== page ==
なってはいけません。 日本国民の自由や人権、生命や財産、そして家族を守ってくれるのは我々の日本国しかないのです。

Advice on Getting into Animation by Dan Krall

I had some trouble with my webmail account and lost a recent message from someone who emailed me asking for advice on working in the animation industry. Whoever it was, I’m sorry I didn’t reply, I try to always reply to people who email me to try to repay some of the help and kindness I got when I was starting out. As I get that question a lot, for that person, and anyone else who has the same question, I thought I’d type up the same answer I always give.

Advice on getting into the Animation Industry:

When I was young and starting out someone once told me, “You’re not going to believe me, it sounds too easy to be true, but I swear to God this will work. Do good work and be nice to people. That’s it.”

I didn’t believe them, I still remember the constant feeling of frustration and hopelessness as I couch surfed and worked minimum wage jobs and stayed up all night every night drawing trying to make a portfolio that would get me a job. I remember not understanding why no one would hire me and feeling like the cards were stacked against me, and that i deserved a job but for some strange inexplicable reason was not getting one. Then eventually after years of going through that cycle I finally got a job.
In hind sight 20 some odd years later I have to agree with them and have to pass on the same advice. It is that easy. Well… “easy” might not be exactly the right word, it is a little deceptive, the “do good work part” is easier said than done.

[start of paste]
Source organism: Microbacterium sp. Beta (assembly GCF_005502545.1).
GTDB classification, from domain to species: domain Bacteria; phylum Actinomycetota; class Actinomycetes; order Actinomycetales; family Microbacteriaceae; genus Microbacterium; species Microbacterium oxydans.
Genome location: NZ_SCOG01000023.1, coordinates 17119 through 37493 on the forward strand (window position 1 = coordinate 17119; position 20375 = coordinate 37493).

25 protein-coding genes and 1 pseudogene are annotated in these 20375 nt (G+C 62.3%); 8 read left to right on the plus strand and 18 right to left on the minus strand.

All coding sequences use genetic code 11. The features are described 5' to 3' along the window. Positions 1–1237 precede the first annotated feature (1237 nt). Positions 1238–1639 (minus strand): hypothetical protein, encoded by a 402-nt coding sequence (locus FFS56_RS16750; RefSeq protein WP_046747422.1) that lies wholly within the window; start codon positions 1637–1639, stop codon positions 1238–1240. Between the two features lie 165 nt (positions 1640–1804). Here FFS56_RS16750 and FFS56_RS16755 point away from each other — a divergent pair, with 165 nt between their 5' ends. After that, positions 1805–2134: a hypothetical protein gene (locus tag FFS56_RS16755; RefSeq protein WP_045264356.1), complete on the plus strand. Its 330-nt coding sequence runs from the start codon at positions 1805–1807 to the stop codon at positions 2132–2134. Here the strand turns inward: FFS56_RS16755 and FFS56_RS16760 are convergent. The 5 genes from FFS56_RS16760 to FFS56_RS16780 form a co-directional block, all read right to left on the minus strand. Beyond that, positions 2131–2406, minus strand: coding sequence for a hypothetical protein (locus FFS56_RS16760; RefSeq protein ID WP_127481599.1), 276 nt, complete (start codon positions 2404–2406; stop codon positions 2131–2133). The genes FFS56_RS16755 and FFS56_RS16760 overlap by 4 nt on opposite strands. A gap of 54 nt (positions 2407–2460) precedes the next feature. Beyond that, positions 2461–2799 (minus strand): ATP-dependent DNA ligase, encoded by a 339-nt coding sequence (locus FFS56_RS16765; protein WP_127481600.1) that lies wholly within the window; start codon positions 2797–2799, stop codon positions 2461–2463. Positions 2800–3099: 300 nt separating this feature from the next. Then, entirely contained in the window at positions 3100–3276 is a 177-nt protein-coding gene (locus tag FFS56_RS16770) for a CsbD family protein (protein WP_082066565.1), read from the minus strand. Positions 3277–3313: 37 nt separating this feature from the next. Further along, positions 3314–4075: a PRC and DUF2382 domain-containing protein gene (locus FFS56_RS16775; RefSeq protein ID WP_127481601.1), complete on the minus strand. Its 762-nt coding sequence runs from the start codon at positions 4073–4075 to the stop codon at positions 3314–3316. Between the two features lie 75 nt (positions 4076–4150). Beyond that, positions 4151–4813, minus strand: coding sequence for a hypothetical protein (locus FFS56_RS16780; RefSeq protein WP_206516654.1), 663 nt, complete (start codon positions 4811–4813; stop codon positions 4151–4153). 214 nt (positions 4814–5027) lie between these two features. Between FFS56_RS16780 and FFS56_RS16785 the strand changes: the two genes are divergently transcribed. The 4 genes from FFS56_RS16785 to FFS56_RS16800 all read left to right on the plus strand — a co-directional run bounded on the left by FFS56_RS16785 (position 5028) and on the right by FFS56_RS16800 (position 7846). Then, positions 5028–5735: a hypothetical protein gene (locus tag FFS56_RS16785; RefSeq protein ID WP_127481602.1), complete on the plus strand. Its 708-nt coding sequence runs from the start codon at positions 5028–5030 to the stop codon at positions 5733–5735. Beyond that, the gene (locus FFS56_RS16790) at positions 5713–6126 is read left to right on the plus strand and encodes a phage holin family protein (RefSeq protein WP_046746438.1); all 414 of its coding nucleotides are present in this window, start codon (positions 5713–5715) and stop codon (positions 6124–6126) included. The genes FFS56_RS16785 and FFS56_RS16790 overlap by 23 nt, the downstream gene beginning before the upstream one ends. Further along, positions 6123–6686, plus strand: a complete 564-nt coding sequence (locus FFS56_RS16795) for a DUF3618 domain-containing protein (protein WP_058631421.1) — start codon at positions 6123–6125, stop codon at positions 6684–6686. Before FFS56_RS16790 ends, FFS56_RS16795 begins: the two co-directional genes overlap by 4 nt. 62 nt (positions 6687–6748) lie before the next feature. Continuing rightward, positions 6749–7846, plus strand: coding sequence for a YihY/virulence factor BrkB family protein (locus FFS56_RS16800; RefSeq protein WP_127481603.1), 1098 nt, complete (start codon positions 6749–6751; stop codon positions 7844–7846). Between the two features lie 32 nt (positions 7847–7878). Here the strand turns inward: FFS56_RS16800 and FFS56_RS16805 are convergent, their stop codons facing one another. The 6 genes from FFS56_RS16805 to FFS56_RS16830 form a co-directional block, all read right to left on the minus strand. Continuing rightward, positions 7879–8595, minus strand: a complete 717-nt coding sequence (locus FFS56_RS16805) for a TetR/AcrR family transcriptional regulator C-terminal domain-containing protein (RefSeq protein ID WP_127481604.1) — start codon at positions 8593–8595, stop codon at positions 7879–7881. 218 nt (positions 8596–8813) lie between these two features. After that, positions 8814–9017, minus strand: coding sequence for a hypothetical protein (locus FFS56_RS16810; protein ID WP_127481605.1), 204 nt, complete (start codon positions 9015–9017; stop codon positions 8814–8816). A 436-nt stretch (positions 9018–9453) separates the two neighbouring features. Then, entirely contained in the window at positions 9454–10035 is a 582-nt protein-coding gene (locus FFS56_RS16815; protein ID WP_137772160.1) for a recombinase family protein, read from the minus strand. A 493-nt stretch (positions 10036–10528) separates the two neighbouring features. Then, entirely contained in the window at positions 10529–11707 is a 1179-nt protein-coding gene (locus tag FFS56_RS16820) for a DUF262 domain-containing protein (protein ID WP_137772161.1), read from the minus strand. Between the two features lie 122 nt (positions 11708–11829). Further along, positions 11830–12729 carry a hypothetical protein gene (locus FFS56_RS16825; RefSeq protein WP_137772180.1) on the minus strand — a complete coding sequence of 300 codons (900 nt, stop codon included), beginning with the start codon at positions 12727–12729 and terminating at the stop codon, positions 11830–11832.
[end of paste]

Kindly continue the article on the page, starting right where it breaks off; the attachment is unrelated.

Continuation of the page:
It didn’t take but for a year or so of having worked for me to look back at my own work and see that it was no mystery why i did not get hired before I did. The answer was I was not doing part A of the formula which is “do good work”.  I thought I was, but I wasn’t. I’ve found that most of the time, myself included, when you’re young and starting out you can’t see your own work the way it is, you’re too easy on yourself and you haven’t started looking at your work with the critical eye that is necessary at the professional level. You’ve had a lifetime of being the best in your family, or the best in your class or even the best in your college, but then you get into the gigantic pool that is the whole wide world and you’re now in the same labor pool as people who are famous and who you studied in college plus thousands of people you’ve never heard of who are better than you will ever be. It’s a big world with shitloads of breathtakingly talented people in it, and they’re all available for the same jobs that you'e applying for. That’s how they make a living too. So the first thing you need to do is put your work next to the very best working in the industry and see how it stacks up. You don’t need to be better than those people, you never will be, unless you’re one of them but you would’t be reading this if you were. I wasn’t. If you’re one of those people you’re like a drawing Mozart and you figured shit out when you were a teenager and are now well beyond where I’ll ever be. I’m writing this for more normal people. You just need to be in the same ball park, like there can’t be any shitty hands in your drawings or weird broken construction, your drawings have to work and function and not look like student work, if you haven’t achieved that level of craft you will never get hired in the animation industry, there are just too many people who have the knack for it or have put in the work required or whatever, but that is the bare minimum requirement. I’ve found that, again myself included, people are always looking for shortcuts to get around the bare minimum requirement. “If i had an expensive portfolio to put my drawings in” or  "a better looking business card", or “if I connect with enough people on LinkedIn” i’ll get hired. Whatever it is, anything to avoid the 10,000 hours of drawing it takes to do the work required. There is no shortcut. So that’s what you need to do to get hired in the animation industry, do good work.